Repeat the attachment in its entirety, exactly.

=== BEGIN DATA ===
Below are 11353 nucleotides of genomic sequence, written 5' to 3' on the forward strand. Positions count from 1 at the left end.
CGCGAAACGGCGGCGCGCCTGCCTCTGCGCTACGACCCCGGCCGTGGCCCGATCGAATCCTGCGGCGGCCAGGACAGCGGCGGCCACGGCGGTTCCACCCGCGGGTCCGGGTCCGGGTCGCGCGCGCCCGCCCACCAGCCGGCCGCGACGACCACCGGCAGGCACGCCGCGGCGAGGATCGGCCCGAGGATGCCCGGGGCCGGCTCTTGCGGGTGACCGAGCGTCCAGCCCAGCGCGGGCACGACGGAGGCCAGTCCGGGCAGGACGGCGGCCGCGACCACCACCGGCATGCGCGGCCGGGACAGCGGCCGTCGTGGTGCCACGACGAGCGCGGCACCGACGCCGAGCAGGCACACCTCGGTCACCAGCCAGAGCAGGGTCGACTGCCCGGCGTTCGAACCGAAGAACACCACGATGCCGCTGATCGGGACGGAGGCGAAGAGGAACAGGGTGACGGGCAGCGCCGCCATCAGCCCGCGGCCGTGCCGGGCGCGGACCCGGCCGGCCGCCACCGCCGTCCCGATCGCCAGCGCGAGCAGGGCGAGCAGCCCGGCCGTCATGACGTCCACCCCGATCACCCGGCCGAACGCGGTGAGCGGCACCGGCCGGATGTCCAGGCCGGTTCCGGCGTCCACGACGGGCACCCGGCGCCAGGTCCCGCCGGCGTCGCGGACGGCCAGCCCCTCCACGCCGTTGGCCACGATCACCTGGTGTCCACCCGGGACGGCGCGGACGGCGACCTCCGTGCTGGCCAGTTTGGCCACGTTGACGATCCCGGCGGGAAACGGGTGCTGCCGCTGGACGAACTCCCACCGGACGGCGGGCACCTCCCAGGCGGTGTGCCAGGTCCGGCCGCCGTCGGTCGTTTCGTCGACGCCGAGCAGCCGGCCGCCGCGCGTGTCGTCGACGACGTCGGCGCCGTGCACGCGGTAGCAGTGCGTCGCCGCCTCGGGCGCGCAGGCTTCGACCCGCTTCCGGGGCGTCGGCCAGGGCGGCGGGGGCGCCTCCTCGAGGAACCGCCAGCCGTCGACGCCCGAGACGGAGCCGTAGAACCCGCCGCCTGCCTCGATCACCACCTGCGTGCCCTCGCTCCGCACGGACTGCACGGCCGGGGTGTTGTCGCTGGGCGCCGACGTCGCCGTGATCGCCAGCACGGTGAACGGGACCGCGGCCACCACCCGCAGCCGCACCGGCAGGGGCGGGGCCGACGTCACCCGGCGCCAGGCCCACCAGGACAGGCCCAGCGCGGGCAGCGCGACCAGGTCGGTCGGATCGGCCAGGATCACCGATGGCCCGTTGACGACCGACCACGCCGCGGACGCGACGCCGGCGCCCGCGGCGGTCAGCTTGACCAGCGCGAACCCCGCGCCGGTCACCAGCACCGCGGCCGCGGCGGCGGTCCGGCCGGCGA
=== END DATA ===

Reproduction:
Below are 11353 nucleotides of genomic sequence, written 5' to 3' on the forward strand. Positions count from 1 at the left end.
CGCGAAACGGCGGCGCGCCTGCCTCTGCGCTACGACCCCGGCCGTGGCCCGATCGAATCCTGCGGCGGCCAGGACAGCGGCGGCCACGGCGGTTCCACCCGCGGGTCCGGGTCCGGGTCGCGCGCGCCCGCCCACCAGCCGGCCGCGACGACCACCGGCAGGCACGCCGCGGCGAGGATCGGCCCGAGGATGCCCGGGGCCGGCTCTTGCGGGTGACCGAGCGTCCAGCCCAGCGCGGGCACGACGGAGGCCAGTCCGGGCAGGACGGCGGCCGCGACCACCACCGGCATGCGCGGCCGGGACAGCGGCCGTCGTGGTGCCACGACGAGCGCGGCACCGACGCCGAGCAGGCACACCTCGGTCACCAGCCAGAGCAGGGTCGACTGCCCGGCGTTCGAACCGAAGAACACCACGATGCCGCTGATCGGGACGGAGGCGAAGAGGAACAGGGTGACGGGCAGCGCCGCCATCAGCCCGCGGCCGTGCCGGGCGCGGACCCGGCCGGCCGCCACCGCCGTCCCGATCGCCAGCGCGAGCAGGGCGAGCAGCCCGGCCGTCATGACGTCCACCCCGATCACCCGGCCGAACGCGGTGAGCGGCACCGGCCGGATGTCCAGGCCGGTTCCGGCGTCCACGACGGGCACCCGGCGCCAGGTCCCGCCGGCGTCGCGGACGGCCAGCCCCTCCACGCCGTTGGCCACGATCACCTGGTGTCCACCCGGGACGGCGCGGACGGCGACCTCCGTGCTGGCCAGTTTGGCCACGTTGACGATCCCGGCGGGAAACGGGTGCTGCCGCTGGACGAACTCCCACCGGACGGCGGGCACCTCCCAGGCGGTGTGCCAGGTCCGGCCGCCGTCGGTCGTTTCGTCGACGCCGAGCAGCCGGCCGCCGCGCGTGTCGTCGACGACGTCGGCGCCGTGCACGCGGTAGCAGTGCGTCGCCGCCTCGGGCGCGCAGGCTTCGACCCGCTTCCGGGGCGTCGGCCAGGGCGGCGGGGGCGCCTCCTCGAGGAACCGCCAGCCGTCGACGCCCGAGACGGAGCCGTAGAACCCGCCGCCTGCCTCGATCACCACCTGCGTGCCCTCGCTCCGCACGGACTGCACGGCCGGGGTGTTGTCGCTGGGCGCCGACGTCGCCGTGATCGCCAGCACGGTGAACGGGACCGCGGCCACCACCCGCAGCCGCACCGGCAGGGGCGGGGCCGACGTCACCCGGCGCCAGGCCCACCAGGACAGGCCCAGCGCGGGCAGCGCGACCAGGTCGGTCGGATCGGCCAGGATCACCGATGGCCCGTTGACGACCGACCACGCCGCGGACGCGACGCCGGCGCCCGCGGCGGTCAGCTTGACCAGCGCGAACCCCGCGCCGGTCACCAGCACCGCGGCCGCGGCGGCGGTCCGGCCGGCGA